From: Kansas City InfoZine
A rugged and steady-going glacier is helping University of Kansas researchers more accurately predict future sea levels, which directly affect millions of people living near coasts worldwide.
Lawrence, KS - infoZine - “Sea level rise, even though we’re far from the ocean here in Kansas, is a global problem,” said Leigh Stearns, assistant professor of geology and co-principal investigator of the project. “Though the water will not be lapping at our doorsteps, climate change will affect storm tracks and precipitation amounts and patterns that we see.”
Studying glaciers is a good way to see how the climate is changing, Stearns added, because they often respond so sensitively to changes in temperature and precipitation. Stearns, along with a team of mountaineers and other scientists, traveled in November to East Antarctica to begin a three-year study of the large Byrd Glacier — a river of ice that slowly flows toward the Ross Sea. The team will use field observations, GPS units and satellites to track how evenly and quickly the ice moves, and to better predict how it may act in the future.
Much research has been done on the lively glaciers of Greenland and West Antarctica. Many of these have sped up substantially in the past decade and are now flowing at nearly six miles a year. For clues on why glaciers suddenly change their pace in this way, geologists must study more stable specimens like Byrd Glacier, Stearns said. This ice mass usually takes a year to crawl a half-mile but at times exhibits bursts of higher speed. Information on why and how the glacier accelerates will help scientists refine sea level rise predictions, which currently harbor large uncertainties with respect to changes in ice sheets. The work is funded by a $412,000 grant from the National Science Foundation.
“We don’t think that Byrd Glacier is responding to any large-scale climate changes right now, but it’s important for us to understand its dynamics in very good detail in case something does happen,” Stearns said. “A lot of the glaciers that we study, they change, and a bunch of scientists scurry over and try to understand what’s happening. But by that point, we’ve missed the baseline from what it used to be doing.”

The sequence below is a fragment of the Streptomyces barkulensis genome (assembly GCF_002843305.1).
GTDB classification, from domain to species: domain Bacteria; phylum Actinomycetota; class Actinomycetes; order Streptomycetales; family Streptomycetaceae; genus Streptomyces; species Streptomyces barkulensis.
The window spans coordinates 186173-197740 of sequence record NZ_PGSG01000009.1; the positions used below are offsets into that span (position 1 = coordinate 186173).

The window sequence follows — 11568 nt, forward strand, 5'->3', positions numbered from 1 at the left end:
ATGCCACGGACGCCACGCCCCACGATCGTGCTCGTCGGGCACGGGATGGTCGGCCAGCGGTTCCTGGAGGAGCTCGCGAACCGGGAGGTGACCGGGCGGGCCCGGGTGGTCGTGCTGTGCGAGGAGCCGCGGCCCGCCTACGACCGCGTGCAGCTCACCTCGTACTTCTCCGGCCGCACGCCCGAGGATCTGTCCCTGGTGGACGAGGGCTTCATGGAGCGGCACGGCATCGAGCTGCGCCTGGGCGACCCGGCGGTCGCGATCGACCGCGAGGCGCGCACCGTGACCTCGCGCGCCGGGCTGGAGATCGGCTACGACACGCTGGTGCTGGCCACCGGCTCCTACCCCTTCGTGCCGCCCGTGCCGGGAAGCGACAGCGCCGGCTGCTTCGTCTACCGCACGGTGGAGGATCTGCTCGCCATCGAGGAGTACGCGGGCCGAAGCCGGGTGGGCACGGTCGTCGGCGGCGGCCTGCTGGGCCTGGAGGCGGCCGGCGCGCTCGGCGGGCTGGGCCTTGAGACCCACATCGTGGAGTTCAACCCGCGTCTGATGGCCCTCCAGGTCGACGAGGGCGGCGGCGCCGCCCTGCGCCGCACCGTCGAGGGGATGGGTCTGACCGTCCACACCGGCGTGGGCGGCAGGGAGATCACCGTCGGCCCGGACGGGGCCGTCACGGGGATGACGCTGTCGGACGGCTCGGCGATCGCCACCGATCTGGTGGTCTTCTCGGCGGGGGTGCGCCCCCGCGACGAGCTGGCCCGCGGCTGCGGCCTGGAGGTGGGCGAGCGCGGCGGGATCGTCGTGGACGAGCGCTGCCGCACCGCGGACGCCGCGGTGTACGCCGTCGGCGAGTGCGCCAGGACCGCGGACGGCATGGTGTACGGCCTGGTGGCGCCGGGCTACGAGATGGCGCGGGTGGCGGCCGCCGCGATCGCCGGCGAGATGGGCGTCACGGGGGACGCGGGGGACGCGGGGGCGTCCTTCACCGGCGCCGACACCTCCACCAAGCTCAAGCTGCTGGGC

Stearns, along with KU geography professor Cornelis van der Veen and others, placed 30 GPS units on the Byrd Glacier’s jagged surface. Each unit broadcasts its position, down to a fraction of an inch, every 15 seconds.
“Every 15 seconds we know the exact position of these 30 units attached to poles on the surface of the glacier,” Stearns said. “We can see how they’re moving throughout the season, whether the glacier flows at the same rate or moves in spurts.”
The fieldwork was not simple. No one else in recent memory has attempted to land on Byrd Glacier. Its surface is carved up by two-story-deep crevasses that appear in the ice as it moves. The team hopped from point to point in a helicopter, braving the chasms, the -22 degree cold and the biting winds of the Antarctic summer. The two experienced mountaineers came to ensure everyone’s safety.
“I always bring to the polar regions at least one explorer’s book from the 1900s — [Ernest] Shackleton or [Douglas] Mawson or [Robert Falcon] Scott,” Stearns said. “These guys did science when they didn’t know that they would make it home and survive. It’s fun to get a little lost in the adventure of what they went through versus how easy we have it.”
Stearns is a member of the Center for Remote Sensing of Ice Sheets, a multi-institutional effort established by the NSF in 2000. CReSIS, which is headquartered at KU, develops new technologies and computer models to predict how changing ice sheets relate to global sea levels.